When you buy a new iPhone,
getting it all set up takes minutes. All you need to do is back up your old phone and sign in to your iCloud account on your new phone, and you can pick up right where you left off, home screen layout, open Safari tabs, and all.
It’s not quite as simple on the Mac. While Apple offers several ways to transfer files from one machine to another, none of it is as simple as iCloud backups on iOS. But if you know which toggles to flip, apps to sync, and folders to share, it doesn’t have to be so hard. Just follow our guide to getting everything set up on your new Mac.
Apple services, passwords, and apps
First the easy stuff. If you subscribe to any Apple services, you only need to log into your iCloud account for the appropriate service—Music, TV, Arcade, News, etc.—to get back in sync. Your music and movie library, favorite shows, games, channels, and magazines will all sync and be ready to go.
The same goes for the other Apple apps you use: Mail, Contacts, Calendar, Safari, Photos, and Notes, as well as any stored passwords in your keychain. And since Safari is essentially a password manager now, you’ll be able to see all of your saved passwords from your old machine no matter how many years it’s been since you last logged in. Just head over to the Apple Account tab in System Preferences (or iCloud in pre-Catalina macOS) and make sure everything you want to sync is checked off.
There might not be an official way to back up everything to Apple’s online locker, but you can still use your iCloud account to transfer important files between machines. Inside the same Apple Account/iCloud preferences above, you’ll see a Desktop and Documents Folders checkbox, which will sync your file across all of your devices.
You’ll need some space, though. Apple only gives you 5GB of free space per account, so you’ll likely need more if you want to store a bunch of files. Apple offers
monthly storage plans of 50GB for a buck, 200GB for $3, and 2TB for $10.
When you log into your new Mac, you should see an iCloud tab in the sidebar of your Finder window, but if it’s not there, you can add it in the Finder Preferences. Once they appear, you merely need to drag out the relevant files to your desktop and download any documents you want to store locally by clicking on the cloud icon.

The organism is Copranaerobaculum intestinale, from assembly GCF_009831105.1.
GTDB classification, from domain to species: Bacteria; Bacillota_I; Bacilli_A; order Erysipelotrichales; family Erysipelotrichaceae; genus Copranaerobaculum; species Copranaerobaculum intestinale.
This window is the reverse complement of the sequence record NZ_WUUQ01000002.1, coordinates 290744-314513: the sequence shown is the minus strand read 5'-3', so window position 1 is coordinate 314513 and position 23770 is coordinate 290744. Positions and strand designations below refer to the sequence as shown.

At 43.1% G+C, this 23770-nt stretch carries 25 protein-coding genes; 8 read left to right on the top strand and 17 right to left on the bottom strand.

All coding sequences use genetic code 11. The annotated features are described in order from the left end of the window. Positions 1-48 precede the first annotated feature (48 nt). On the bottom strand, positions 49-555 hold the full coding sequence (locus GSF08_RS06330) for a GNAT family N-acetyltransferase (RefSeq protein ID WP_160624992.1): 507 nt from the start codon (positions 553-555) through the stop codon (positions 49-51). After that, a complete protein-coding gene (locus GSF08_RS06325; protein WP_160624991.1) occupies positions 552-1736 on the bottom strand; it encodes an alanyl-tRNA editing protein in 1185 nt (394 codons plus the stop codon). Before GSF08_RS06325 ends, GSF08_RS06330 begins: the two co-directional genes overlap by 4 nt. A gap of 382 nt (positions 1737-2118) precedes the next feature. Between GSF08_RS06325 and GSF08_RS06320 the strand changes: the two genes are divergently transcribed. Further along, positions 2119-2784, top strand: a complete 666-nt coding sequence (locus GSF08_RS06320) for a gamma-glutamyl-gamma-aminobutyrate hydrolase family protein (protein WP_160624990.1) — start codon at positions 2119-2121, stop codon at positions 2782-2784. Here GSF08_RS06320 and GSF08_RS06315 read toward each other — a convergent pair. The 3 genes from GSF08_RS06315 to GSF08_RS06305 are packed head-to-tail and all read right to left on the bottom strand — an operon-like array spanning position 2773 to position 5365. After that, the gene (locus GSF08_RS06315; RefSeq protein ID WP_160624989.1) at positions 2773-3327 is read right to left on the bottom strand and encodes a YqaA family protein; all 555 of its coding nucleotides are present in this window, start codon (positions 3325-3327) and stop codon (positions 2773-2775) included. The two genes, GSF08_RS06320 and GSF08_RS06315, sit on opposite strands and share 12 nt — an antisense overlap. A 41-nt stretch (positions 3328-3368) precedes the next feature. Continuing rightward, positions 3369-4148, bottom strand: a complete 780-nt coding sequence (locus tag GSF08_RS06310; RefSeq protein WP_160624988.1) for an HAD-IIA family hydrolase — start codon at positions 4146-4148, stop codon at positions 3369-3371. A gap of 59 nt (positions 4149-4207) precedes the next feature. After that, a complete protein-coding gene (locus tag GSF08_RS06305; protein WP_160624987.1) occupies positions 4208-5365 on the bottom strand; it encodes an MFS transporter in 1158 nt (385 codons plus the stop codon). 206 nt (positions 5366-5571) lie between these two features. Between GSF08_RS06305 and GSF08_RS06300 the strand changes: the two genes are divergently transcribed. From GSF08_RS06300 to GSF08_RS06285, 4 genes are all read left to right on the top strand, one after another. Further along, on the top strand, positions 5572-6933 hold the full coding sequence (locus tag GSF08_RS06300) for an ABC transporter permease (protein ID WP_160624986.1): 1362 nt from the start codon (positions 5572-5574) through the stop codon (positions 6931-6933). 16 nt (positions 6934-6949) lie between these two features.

You can also use your iCloud Drive to transfer files that aren’t in your Documents folder just by dragging them in. For example, if you want to save all of your downloads, simply drag the folder from your old Mac into your iCloud Drive and drag it out again on your new Mac.
For the rest of your data—apps, media, projects, downloads, etc.—you can use Apple’s built-in
Migration Assistant. During setup on your M1 MacBook, you’ll be presented with an option for transferring your data from a Mac.
To start the process, you’ll need to open Migration Assistant on your old Mac, which can be found inside the Utilities folder in Applications, and connect the two machines using Wi-Fi or using a USB-C cable (which will be much faster). Then, simply select what you want to transfer to your new Mac (Applications, Users, Other Files, and System/Network Preferences), and click continue. You’ll probably need to let it run for a while, especially if you’re transferring over Wi-Fi, but once it’s done, all of your files will be on both machines.
You can also choose to complete this process after you’ve gone through the initial Mac setup but launching Migration Assistant on both machines. That way you won’t have to wait a moment longer to start using your new Mac.
Finally, the absolute best way to get your new Mac looking like your old one is to restore from a Time Machine backup. You’ll need an external drive to get things going, but once you plug it in, you’ll be able to make a full-on clone of your old machine that will restore to your new one.
To get started, plug in your drive and head over to the Time Machine tab in System Preferences. Select your disk, pick any folders that you want to exclude from the backup, and start the process. Your first backup will likely take a couple of hours, but subsequent backups—which will be completed daily and stored monthly if you opt to back Up Automatically—will take mere minutes.
When you’re setting up your new machine, you’ll only need to select the latest Time Machine backup to restore everything on your old machine to your new one. It’ll be just as if you had been using the new M1 MacBook all along, with all of your apps and files where they belong.
No matter what method or methods you chose above, the only thing you’ll need to do is change your wallpaper, organize your Dock, and tweak any other appearance settings you’d like to customize. If you’ve turned on the System Preferences sync in the iCloud settings, some small settings will migrate over (like the position of the Dock, for instance), but the larger things will need to be re-adjusted. Just think of it as a chance to start fresh.
Since the new MacBook Pro has a notch, you might also want to consider a menu bar utility to keep things organized. We’re big fans of
Bartender 4, which we gave 5 stars in our recent review. You might also want to pick a darker wallpaper that hides the dock.
Michael Simon has been covering Apple since the iPod was the iWalk. His obsession with technology goes back to his first PC—the IBM Thinkpad with the lift-up keyboard for swapping out the drive. He's still waiting for that to come back in style tbh.